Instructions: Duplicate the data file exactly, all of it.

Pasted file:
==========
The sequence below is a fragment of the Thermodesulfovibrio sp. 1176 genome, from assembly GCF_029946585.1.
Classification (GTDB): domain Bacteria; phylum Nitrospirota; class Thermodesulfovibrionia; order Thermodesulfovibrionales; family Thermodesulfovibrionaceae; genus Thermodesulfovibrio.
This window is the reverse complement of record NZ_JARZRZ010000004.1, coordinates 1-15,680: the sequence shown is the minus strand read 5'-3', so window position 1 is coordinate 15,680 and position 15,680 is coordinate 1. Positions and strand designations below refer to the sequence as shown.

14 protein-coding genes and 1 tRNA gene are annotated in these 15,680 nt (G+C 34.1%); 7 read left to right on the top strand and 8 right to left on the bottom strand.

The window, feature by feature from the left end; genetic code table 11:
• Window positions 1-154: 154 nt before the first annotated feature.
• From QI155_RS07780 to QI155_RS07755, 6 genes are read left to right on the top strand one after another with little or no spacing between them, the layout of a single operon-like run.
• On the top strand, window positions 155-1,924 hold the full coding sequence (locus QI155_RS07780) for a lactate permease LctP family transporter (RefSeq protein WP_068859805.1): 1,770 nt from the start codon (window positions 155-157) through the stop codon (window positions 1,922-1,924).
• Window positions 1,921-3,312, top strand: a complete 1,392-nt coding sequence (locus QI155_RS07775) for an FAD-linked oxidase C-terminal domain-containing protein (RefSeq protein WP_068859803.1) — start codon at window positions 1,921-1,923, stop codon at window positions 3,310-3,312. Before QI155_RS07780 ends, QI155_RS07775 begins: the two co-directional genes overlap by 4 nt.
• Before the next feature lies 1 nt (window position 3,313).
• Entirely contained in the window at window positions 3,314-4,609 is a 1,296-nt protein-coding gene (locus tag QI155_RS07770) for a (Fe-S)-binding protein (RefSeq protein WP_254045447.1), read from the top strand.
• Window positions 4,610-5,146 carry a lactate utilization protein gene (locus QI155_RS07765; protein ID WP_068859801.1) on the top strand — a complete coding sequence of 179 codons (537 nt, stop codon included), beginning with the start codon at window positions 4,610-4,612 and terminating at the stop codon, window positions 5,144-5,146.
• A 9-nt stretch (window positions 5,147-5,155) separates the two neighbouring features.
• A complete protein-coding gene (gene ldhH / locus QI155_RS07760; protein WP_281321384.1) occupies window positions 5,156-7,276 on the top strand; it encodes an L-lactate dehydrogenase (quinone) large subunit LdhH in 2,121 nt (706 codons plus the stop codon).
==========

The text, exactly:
The sequence below is a fragment of the Thermodesulfovibrio sp. 1176 genome, from assembly GCF_029946585.1.
Classification (GTDB): domain Bacteria; phylum Nitrospirota; class Thermodesulfovibrionia; order Thermodesulfovibrionales; family Thermodesulfovibrionaceae; genus Thermodesulfovibrio.
This window is the reverse complement of record NZ_JARZRZ010000004.1, coordinates 1-15,680: the sequence shown is the minus strand read 5'-3', so window position 1 is coordinate 15,680 and position 15,680 is coordinate 1. Positions and strand designations below refer to the sequence as shown.

14 protein-coding genes and 1 tRNA gene are annotated in these 15,680 nt (G+C 34.1%); 7 read left to right on the top strand and 8 right to left on the bottom strand.

The window, feature by feature from the left end; genetic code table 11:
• Window positions 1-154: 154 nt before the first annotated feature.
• From QI155_RS07780 to QI155_RS07755, 6 genes are read left to right on the top strand one after another with little or no spacing between them, the layout of a single operon-like run.
• On the top strand, window positions 155-1,924 hold the full coding sequence (locus QI155_RS07780) for a lactate permease LctP family transporter (RefSeq protein WP_068859805.1): 1,770 nt from the start codon (window positions 155-157) through the stop codon (window positions 1,922-1,924).
• Window positions 1,921-3,312, top strand: a complete 1,392-nt coding sequence (locus QI155_RS07775) for an FAD-linked oxidase C-terminal domain-containing protein (RefSeq protein WP_068859803.1) — start codon at window positions 1,921-1,923, stop codon at window positions 3,310-3,312. Before QI155_RS07780 ends, QI155_RS07775 begins: the two co-directional genes overlap by 4 nt.
• Before the next feature lies 1 nt (window position 3,313).
• Entirely contained in the window at window positions 3,314-4,609 is a 1,296-nt protein-coding gene (locus tag QI155_RS07770) for a (Fe-S)-binding protein (RefSeq protein WP_254045447.1), read from the top strand.
• Window positions 4,610-5,146 carry a lactate utilization protein gene (locus QI155_RS07765; protein ID WP_068859801.1) on the top strand — a complete coding sequence of 179 codons (537 nt, stop codon included), beginning with the start codon at window positions 4,610-4,612 and terminating at the stop codon, window positions 5,144-5,146.
• A 9-nt stretch (window positions 5,147-5,155) separates the two neighbouring features.
• A complete protein-coding gene (gene ldhH / locus QI155_RS07760; protein WP_281321384.1) occupies window positions 5,156-7,276 on the top strand; it encodes an L-lactate dehydrogenase (quinone) large subunit LdhH in 2,121 nt (706 codons plus the stop codon).